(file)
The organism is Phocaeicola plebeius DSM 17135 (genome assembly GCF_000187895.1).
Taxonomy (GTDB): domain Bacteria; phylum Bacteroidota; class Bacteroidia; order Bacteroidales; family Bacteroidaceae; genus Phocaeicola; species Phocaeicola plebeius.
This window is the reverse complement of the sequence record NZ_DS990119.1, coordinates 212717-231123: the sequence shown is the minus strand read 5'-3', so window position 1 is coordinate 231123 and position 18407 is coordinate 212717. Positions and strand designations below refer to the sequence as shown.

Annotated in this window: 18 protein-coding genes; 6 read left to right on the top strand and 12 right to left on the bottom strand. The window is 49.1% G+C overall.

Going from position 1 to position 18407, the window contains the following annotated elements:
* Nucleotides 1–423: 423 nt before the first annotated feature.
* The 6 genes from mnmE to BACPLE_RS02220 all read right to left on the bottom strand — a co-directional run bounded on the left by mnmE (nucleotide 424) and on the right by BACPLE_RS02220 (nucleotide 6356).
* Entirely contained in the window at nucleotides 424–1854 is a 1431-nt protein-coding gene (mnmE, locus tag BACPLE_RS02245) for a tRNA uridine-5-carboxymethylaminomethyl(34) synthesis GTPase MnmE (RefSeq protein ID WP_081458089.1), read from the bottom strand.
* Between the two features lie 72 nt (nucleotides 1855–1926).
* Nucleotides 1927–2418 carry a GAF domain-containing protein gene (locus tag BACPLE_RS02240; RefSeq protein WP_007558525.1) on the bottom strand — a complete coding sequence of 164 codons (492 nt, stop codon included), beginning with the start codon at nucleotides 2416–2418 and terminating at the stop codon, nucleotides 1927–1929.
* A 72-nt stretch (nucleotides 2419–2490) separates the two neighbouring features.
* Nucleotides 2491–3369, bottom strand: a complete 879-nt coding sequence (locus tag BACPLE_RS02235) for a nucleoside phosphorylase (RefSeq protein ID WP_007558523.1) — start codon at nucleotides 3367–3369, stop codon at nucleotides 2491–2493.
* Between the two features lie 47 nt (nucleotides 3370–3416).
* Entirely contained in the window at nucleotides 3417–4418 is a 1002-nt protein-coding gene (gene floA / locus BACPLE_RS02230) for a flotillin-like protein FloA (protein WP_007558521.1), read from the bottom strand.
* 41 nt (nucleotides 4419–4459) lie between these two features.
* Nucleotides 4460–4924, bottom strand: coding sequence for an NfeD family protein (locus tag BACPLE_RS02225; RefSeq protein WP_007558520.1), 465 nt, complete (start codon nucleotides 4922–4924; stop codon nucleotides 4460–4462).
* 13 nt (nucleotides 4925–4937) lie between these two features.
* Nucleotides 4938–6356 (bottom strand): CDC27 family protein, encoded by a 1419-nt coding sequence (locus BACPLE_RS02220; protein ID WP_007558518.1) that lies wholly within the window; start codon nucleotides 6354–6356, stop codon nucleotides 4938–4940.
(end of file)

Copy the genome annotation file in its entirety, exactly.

The organism is Phocaeicola plebeius DSM 17135 (genome assembly GCF_000187895.1).
Taxonomy (GTDB): domain Bacteria; phylum Bacteroidota; class Bacteroidia; order Bacteroidales; family Bacteroidaceae; genus Phocaeicola; species Phocaeicola plebeius.
This window is the reverse complement of the sequence record NZ_DS990119.1, coordinates 212717-231123: the sequence shown is the minus strand read 5'-3', so window position 1 is coordinate 231123 and position 18407 is coordinate 212717. Positions and strand designations below refer to the sequence as shown.

Annotated in this window: 18 protein-coding genes; 6 read left to right on the top strand and 12 right to left on the bottom strand. The window is 49.1% G+C overall.

Going from position 1 to position 18407, the window contains the following annotated elements:
* Nucleotides 1–423: 423 nt before the first annotated feature.
* The 6 genes from mnmE to BACPLE_RS02220 all read right to left on the bottom strand — a co-directional run bounded on the left by mnmE (nucleotide 424) and on the right by BACPLE_RS02220 (nucleotide 6356).
* Entirely contained in the window at nucleotides 424–1854 is a 1431-nt protein-coding gene (mnmE, locus tag BACPLE_RS02245) for a tRNA uridine-5-carboxymethylaminomethyl(34) synthesis GTPase MnmE (RefSeq protein ID WP_081458089.1), read from the bottom strand.
* Between the two features lie 72 nt (nucleotides 1855–1926).
* Nucleotides 1927–2418 carry a GAF domain-containing protein gene (locus tag BACPLE_RS02240; RefSeq protein WP_007558525.1) on the bottom strand — a complete coding sequence of 164 codons (492 nt, stop codon included), beginning with the start codon at nucleotides 2416–2418 and terminating at the stop codon, nucleotides 1927–1929.
* A 72-nt stretch (nucleotides 2419–2490) separates the two neighbouring features.
* Nucleotides 2491–3369, bottom strand: a complete 879-nt coding sequence (locus tag BACPLE_RS02235) for a nucleoside phosphorylase (RefSeq protein ID WP_007558523.1) — start codon at nucleotides 3367–3369, stop codon at nucleotides 2491–2493.
* Between the two features lie 47 nt (nucleotides 3370–3416).
* Entirely contained in the window at nucleotides 3417–4418 is a 1002-nt protein-coding gene (gene floA / locus BACPLE_RS02230) for a flotillin-like protein FloA (protein WP_007558521.1), read from the bottom strand.
* 41 nt (nucleotides 4419–4459) lie between these two features.
* Nucleotides 4460–4924, bottom strand: coding sequence for an NfeD family protein (locus tag BACPLE_RS02225; RefSeq protein WP_007558520.1), 465 nt, complete (start codon nucleotides 4922–4924; stop codon nucleotides 4460–4462).
* 13 nt (nucleotides 4925–4937) lie between these two features.
* Nucleotides 4938–6356 (bottom strand): CDC27 family protein, encoded by a 1419-nt coding sequence (locus BACPLE_RS02220; protein ID WP_007558518.1) that lies wholly within the window; start codon nucleotides 6354–6356, stop codon nucleotides 4938–4940.